Wednesday, September 14, 2016

Soul-sucking exercise in futility

After a wonderful and relaxing summer, I was actually ready to go back to work. I cannot honestly say I was looking forward to the daily grind again, but my mood was positive and upbeat. You might even say I was motivated to start a new academic year. Unfortunately, those feelings never last. They are replaced by ennui, resignation and boredom once the grant application season starts or once we start to get replies from the grant organizations to which we applied before the summer months. You would think that after so many years in the business that rejection gets easier to take. It doesn’t, at least not initially. By the end of the day however, I have recovered from it, compared to perhaps several days some years ago when I actually cared more.

I did not spend much time on grant applications this year, since I and my colleagues agreed that we would spend the next year working diligently on new projects and generating data so that we could use that data in next year’s applications. Applying for grant funding at present is a soul-sucking exercise in futility. The funding situation is so brutally competitive that it makes no sense to waste precious time on writing and sending an application with preliminary data; it will not get funded, period. You need to be an established researcher in your field, and it gets harder and harder to remain in that field if you don't get funding. I sent only one grant application to a private foundation that has supported us previously with funds for a PhD position. I was hoping to get funding; I asked for about 180,000 USD to cover a two-year technical position plus costs for lab consumables and overhead. After all, the foundation knows that we can deliver the goods—their support of my PhD student was money well-spent since it led to a successful PhD defense back in 2010. However…….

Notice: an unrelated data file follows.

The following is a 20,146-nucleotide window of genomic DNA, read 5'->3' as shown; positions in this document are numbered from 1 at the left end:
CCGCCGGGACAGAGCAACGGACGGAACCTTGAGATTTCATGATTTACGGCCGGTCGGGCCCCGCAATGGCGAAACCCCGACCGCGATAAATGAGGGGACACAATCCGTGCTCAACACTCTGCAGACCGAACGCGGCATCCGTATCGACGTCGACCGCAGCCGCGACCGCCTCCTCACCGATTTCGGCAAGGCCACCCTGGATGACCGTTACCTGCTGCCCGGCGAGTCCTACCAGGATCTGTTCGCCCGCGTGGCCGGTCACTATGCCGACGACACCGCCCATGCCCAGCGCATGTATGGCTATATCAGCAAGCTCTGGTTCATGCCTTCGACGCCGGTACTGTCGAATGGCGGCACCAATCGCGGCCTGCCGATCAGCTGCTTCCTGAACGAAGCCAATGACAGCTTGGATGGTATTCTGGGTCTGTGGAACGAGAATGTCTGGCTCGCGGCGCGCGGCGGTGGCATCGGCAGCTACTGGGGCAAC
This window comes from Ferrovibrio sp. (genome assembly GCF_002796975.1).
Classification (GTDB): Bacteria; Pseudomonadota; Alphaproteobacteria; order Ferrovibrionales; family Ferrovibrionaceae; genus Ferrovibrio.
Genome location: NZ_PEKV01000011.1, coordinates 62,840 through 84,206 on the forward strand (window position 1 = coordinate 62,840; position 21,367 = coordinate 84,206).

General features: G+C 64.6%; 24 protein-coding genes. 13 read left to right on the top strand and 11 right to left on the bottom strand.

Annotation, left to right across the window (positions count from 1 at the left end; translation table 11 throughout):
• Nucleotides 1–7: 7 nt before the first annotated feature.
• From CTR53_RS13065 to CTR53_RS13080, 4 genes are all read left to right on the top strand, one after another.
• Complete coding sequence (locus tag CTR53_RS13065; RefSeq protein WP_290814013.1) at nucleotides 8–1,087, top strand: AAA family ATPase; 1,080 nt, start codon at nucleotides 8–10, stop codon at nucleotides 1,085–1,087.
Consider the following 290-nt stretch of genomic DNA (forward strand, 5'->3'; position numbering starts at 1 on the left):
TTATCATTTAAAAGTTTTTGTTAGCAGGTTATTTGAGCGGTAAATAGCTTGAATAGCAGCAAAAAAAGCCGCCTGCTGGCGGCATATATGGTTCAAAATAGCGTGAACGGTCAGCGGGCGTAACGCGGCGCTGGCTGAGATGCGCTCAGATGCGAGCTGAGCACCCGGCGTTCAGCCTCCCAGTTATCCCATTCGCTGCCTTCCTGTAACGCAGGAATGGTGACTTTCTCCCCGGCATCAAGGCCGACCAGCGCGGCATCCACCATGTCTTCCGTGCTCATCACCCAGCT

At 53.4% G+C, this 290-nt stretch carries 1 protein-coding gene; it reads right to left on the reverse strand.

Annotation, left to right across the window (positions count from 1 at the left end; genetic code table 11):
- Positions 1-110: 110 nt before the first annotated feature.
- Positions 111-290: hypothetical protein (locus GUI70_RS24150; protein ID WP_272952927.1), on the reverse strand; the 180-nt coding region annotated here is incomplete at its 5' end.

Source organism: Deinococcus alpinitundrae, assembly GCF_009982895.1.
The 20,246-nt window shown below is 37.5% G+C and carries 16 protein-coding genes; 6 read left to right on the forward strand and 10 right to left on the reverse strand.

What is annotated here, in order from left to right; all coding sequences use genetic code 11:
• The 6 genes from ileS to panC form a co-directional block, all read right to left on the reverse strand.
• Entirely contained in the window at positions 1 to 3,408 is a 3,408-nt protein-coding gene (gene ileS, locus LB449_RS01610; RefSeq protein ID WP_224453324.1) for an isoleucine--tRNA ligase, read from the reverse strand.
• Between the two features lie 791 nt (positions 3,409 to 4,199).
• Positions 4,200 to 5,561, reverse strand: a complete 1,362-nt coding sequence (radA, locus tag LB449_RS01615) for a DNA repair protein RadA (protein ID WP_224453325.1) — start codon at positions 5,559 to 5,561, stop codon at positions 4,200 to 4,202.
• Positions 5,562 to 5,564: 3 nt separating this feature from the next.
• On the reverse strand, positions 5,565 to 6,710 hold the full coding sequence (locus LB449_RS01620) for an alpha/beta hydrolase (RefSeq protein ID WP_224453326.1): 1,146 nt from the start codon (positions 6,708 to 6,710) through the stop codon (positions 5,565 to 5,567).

The foundation’s board members were not entirely negative to my application for a technician. They agreed to give our institute one-third of the amount I applied for, with the stipulation that I come up with the remaining two-thirds. In other words, I cannot accept their 33.3 % funding unless I can guarantee them that I will obtain the remaining 66.6% from other sources. I have to find someone willing to support us with 120,000 USD or I cannot receive the 60,000 USD they are offering. It’s laughable if it didn’t make you want to cry first. The reason I am applying to this foundation is because all other sources of funding have dried up at this point. I have a snowball’s chance in hell of raising 120,000 USD. So it doesn’t look like our group is getting a research technician any time soon, which is unfortunate because a full-time technician is exactly what we need.

I will allow for the possibility that the foundation doesn’t really understand the brutality of the funding situation. But hopes get raised and dreams get smashed each year, and for each year that passes, I see less and less point in the whole process. I struggle to find meaning in such a soulless and brutal profession. Any wonder that I prefer to be alone in my garden these days, with no interference or constant rejection to deal with? I understand the laws of nature and manage to work with them--a peaceful co-existence. Sometimes things grow and sometimes they don't. Sometimes the slugs win and sometimes they don't. But there is at least some reward for the hard work. In academia, there is none.


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